“I wasn’t sitting on this board when you guys got shafted by bad contracts and bad deals years ago, and that we’re now trying to pull this district out of,” Alexander said.
During a presentation at the July 16 meeting, Rodriguez said that, since 2016, the board and administration have successfully negotiated contracts with all three of the district’s bargaining units — Proviso Teachers Union Local 571, Proviso Support Staff Council and Proviso & Custodial Maintenance Union SEIU Local 173 — but that more work needed to be done.
Rodriguez said that his administration and the current board understands the concerns of the district’s unionized employees, and that they were working on repairing “the damage that was created before this group of people was on the board.” He said that “sometimes we may need two or three contract negotiations in order to get there.”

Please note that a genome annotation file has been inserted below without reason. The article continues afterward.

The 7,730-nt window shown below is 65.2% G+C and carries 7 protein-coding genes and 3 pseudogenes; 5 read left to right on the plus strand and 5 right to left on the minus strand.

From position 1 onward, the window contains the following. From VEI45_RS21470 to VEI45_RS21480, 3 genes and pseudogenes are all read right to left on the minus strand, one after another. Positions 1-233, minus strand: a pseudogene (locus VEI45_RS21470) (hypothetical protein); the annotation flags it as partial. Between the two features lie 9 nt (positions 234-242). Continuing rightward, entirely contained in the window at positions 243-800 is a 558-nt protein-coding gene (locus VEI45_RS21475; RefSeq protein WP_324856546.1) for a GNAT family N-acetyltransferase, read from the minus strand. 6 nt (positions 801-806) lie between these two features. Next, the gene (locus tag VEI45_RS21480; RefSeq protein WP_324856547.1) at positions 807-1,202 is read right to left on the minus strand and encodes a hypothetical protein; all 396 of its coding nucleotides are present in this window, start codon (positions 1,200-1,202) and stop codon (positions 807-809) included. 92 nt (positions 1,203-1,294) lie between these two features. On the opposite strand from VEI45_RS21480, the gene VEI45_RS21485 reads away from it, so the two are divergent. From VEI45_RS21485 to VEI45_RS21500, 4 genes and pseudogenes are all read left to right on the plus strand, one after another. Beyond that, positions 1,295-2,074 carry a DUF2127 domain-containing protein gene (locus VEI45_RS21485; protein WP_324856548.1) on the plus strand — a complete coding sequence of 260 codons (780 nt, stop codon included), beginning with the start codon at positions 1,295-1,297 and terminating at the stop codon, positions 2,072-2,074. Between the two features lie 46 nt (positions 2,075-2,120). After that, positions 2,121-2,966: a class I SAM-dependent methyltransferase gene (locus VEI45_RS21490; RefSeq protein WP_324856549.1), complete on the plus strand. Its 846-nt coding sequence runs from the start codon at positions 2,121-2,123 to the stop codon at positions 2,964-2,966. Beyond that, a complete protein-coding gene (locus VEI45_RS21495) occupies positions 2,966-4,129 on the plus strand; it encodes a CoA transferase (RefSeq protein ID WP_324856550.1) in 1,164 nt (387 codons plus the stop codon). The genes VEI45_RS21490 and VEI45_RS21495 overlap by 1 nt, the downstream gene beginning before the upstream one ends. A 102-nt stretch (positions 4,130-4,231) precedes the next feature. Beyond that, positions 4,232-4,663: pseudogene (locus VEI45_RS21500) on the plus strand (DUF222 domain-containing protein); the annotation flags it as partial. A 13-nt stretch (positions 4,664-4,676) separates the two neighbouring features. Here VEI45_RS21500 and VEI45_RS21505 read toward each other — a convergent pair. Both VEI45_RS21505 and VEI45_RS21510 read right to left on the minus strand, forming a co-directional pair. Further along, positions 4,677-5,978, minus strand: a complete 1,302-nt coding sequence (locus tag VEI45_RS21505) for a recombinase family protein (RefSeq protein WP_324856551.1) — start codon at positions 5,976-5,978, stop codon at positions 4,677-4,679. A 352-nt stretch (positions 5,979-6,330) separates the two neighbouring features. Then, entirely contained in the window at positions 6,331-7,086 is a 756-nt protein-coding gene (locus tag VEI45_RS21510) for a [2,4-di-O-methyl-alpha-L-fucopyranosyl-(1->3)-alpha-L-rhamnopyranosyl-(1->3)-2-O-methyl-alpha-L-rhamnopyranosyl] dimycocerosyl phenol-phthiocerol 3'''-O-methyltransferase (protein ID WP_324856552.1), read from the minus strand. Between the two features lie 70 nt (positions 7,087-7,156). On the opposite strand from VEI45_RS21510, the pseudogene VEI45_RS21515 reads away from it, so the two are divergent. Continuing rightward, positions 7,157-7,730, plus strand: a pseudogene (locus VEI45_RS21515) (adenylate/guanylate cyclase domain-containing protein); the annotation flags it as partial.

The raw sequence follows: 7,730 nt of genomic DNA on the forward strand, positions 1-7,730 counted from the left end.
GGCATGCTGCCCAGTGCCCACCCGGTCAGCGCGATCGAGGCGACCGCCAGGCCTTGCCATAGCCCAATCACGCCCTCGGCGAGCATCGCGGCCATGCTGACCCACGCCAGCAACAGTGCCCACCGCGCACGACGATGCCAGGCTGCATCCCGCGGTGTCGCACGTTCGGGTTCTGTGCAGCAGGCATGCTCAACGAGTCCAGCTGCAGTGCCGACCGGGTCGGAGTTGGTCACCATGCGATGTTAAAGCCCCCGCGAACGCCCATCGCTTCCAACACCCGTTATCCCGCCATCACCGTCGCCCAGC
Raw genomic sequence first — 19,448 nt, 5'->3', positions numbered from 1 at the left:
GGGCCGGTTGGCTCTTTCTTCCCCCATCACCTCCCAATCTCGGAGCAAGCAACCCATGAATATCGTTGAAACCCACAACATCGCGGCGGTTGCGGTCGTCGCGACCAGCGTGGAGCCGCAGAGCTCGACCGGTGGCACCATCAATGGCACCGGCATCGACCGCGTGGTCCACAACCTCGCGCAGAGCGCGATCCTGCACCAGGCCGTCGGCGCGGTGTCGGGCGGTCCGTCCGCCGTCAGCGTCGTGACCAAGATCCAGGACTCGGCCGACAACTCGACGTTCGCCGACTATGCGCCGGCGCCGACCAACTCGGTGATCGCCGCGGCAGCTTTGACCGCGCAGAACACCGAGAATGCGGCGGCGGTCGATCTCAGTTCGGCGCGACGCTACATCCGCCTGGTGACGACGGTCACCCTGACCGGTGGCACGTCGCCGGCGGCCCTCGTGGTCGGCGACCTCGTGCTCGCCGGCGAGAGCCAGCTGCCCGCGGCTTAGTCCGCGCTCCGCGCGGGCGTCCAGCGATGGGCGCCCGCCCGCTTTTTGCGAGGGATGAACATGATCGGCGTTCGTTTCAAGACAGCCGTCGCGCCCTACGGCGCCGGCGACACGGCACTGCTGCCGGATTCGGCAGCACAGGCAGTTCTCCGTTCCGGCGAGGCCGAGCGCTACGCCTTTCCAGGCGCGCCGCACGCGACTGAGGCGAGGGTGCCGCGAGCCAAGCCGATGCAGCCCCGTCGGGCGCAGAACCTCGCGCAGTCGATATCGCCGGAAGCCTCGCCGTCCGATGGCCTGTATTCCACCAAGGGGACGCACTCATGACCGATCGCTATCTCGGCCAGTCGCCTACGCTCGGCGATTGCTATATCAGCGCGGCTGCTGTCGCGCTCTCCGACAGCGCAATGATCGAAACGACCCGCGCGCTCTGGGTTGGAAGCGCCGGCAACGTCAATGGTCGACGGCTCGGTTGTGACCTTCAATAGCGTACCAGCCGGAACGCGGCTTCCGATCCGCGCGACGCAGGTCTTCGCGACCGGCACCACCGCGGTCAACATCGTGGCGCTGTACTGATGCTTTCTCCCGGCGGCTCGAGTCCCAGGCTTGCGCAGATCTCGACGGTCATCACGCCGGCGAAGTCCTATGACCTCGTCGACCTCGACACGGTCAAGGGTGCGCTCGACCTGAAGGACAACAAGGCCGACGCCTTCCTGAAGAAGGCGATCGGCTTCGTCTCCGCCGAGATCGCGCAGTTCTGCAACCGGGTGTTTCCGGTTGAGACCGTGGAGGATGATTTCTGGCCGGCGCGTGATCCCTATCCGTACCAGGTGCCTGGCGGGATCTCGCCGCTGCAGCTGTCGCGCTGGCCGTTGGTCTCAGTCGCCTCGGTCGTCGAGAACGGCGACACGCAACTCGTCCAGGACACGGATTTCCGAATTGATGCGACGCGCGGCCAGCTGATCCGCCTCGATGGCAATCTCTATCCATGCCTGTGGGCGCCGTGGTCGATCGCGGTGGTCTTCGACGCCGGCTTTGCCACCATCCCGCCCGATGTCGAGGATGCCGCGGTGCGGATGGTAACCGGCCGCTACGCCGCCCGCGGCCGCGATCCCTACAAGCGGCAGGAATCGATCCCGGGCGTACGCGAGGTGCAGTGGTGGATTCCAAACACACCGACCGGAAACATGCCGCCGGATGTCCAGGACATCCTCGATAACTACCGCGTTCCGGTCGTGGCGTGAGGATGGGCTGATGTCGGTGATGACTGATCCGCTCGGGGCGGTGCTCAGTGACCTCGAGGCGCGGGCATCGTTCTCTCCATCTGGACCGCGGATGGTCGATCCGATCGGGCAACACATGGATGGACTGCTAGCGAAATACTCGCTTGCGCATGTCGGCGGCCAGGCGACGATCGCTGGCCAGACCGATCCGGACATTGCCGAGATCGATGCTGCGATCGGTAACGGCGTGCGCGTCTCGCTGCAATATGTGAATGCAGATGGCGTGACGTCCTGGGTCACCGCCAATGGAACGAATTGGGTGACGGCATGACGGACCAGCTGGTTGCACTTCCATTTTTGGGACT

With the July 16 vote, Moreno was promoted from communications coordinator to director of communications and community outreach. Rodriguez first proposed the promotion to the board last April. Moreno’s salary would have increased from $68,000 a year to $105,000 a year. In addition, Rob Daniels, a program analyst, would have been reclassified as a digital media specialist — a move that would have entailed a salary increase from $50,000 to $55,000.
At the time, Rodriguez said that the new positions were consistent with the creation of a new department that Moreno would lead and that would include more English-Spanish translation, among other enhancements. The board, however, voted against the proposal 4-3.
“We’ve been here before,” Alexander — referencing Rodriguez’s second attempt to restructure his administration’s communications program — during the July meeting. “We were not elected to run the district. We were elected to support the superintendent.”